Collage Play with Crowabout

I recently joined an online collage-challenge group:
Collage Play with Crowabout ~ Nancy Baumiller's Flickr group for weekly collage challenges. She supplies us with a collage sheet of random images once a week on Saturdays, and we have until Friday to complete a collage piece of our own using those supplied images.

We're supposed to use at least three of the images in our own piece (though ideally you'd use them all in some fashion), and any other images or mediums are not only allowed but encouraged. I've seen many people use their own imagery in both handpieced paper collage as well as many wonderful digitally produced pieces - however these are my own self-imposed rules for my weekly pages:

1) Must use each & every image Nancy suplies (whether in whole or part)
2) Must use ONLY those images! no other printed or found images or items
3) Tools and media allowed such as paper punches, paints, markers, pens, chalks, etc.

Thought I would use this past week's page to do a step-by-step procedure posting on how I create my pages, which I am doing in a 10" by 7" spiral bound journal book. And here we go!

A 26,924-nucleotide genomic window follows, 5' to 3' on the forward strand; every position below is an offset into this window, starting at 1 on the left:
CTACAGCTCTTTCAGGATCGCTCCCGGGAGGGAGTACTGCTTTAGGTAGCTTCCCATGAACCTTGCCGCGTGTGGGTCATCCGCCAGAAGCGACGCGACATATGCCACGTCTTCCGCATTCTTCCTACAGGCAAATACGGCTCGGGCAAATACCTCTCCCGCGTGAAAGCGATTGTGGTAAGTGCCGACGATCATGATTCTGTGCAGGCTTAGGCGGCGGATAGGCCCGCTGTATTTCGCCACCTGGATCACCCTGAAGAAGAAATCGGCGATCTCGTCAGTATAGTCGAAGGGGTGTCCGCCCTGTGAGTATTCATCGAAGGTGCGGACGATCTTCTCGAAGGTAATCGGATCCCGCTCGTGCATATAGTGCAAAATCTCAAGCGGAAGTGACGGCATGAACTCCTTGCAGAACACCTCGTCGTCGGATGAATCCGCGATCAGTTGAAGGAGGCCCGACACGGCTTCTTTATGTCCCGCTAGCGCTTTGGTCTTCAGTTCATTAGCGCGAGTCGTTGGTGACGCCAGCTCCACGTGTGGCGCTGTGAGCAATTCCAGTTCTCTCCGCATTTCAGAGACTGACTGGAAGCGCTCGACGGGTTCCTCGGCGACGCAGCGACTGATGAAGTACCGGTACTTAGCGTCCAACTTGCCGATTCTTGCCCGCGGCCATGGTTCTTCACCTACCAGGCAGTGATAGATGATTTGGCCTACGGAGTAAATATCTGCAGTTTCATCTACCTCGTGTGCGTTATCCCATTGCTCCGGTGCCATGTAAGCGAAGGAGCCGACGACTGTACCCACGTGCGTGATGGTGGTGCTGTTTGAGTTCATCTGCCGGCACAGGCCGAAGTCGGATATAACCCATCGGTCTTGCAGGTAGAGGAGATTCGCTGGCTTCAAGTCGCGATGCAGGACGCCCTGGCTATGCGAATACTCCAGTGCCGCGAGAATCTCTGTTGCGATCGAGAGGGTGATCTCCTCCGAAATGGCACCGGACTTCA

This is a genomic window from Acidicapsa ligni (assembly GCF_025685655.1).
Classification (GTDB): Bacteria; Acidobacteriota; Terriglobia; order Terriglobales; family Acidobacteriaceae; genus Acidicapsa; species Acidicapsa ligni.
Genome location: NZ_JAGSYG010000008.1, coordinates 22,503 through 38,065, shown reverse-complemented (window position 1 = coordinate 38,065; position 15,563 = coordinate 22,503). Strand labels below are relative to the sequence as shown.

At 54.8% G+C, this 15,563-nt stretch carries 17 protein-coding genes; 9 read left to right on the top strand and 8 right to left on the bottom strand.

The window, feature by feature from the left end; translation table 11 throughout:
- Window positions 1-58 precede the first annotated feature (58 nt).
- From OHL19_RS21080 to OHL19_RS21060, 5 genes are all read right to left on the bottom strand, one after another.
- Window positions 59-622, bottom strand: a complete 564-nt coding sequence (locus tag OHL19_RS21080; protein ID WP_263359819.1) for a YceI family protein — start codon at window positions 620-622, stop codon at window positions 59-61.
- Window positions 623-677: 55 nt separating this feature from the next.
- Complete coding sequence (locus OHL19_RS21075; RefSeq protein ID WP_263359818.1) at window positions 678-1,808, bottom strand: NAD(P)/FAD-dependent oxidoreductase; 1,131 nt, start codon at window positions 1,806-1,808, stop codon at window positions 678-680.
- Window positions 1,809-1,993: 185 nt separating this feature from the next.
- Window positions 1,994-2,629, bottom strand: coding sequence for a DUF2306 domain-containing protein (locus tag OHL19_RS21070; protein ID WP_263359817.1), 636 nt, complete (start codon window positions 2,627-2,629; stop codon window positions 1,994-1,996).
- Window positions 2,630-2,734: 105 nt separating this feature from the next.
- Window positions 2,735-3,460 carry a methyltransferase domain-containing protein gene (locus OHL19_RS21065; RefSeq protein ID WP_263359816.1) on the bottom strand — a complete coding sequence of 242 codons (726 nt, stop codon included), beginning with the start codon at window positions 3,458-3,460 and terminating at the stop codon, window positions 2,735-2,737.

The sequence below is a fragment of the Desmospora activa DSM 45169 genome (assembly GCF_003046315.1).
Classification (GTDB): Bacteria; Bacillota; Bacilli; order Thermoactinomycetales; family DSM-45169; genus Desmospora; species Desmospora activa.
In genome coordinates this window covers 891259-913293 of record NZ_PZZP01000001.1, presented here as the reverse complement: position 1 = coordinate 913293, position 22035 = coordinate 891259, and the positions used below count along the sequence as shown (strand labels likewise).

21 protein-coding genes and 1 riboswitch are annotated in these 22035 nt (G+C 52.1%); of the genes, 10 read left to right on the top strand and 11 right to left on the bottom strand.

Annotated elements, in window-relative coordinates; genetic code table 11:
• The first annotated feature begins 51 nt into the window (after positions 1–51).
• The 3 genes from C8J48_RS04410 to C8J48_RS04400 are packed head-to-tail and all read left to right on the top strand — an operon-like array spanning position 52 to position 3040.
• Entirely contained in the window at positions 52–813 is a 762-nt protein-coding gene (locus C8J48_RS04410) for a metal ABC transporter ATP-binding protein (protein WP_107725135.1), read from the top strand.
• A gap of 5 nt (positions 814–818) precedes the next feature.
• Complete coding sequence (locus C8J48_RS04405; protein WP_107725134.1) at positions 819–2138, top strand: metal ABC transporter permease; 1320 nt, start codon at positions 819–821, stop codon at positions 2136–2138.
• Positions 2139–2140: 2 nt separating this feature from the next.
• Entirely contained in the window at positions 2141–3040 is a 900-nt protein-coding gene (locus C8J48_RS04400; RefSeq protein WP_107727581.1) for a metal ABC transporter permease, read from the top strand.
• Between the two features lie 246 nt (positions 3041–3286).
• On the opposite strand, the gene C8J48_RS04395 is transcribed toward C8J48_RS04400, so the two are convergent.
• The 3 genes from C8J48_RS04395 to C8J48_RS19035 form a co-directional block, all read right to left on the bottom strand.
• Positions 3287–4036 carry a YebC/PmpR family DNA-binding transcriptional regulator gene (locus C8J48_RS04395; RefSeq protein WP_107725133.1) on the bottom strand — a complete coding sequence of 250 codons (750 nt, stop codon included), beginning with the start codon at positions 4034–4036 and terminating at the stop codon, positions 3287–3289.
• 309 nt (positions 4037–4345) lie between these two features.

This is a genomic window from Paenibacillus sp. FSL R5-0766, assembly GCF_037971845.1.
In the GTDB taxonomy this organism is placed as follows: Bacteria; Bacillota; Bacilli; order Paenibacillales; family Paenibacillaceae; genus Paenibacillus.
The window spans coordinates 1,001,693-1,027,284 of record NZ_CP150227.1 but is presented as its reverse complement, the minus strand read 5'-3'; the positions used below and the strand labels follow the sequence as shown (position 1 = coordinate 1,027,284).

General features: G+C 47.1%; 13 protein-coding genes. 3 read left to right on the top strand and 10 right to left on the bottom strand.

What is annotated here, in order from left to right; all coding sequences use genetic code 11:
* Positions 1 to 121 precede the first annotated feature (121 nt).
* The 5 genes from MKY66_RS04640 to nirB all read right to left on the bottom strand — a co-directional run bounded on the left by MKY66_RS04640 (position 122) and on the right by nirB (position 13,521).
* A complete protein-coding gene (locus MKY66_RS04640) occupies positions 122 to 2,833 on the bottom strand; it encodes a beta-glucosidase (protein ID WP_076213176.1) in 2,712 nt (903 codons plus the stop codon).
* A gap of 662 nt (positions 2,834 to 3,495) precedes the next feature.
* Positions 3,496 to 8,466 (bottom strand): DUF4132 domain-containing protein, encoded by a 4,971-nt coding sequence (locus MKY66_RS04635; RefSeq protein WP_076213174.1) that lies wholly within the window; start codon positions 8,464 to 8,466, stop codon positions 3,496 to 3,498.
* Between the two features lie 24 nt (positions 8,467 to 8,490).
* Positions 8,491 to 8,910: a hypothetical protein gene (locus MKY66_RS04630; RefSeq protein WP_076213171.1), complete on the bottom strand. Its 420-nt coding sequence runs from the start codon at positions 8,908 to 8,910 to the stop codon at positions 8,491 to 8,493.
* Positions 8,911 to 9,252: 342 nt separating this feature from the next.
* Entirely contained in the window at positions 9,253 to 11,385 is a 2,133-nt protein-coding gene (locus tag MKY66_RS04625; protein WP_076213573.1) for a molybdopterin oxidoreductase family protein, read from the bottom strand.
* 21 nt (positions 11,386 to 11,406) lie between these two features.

First thing I do of course is print out Nancy's collage page, on a letter size page of plain white cardstock. I usually adjust the brightness and contrast a bit in Photoshop first, so that the printed images are clear and bright. Then I color my page background, using either watercolors, pastels (chalks), art crayons, or - as in this case - direct to paper inking. I just randomly apply color in two to four shades, contrasting or co-ordinating depending on my whim of the day:

I then cut out all the pieces as they are on the page, and start figuring out what can become what. At this point I don't usually have any idea for an overall page theme or design, I just let it come to me as the individual elements work themselves out. Right off the bat here I see the two orangey striped triangles as legs, and as I try to incorporate a character or figure into all my pages, I know that's where I will start. I cut out bits and pieces until I've created these folks: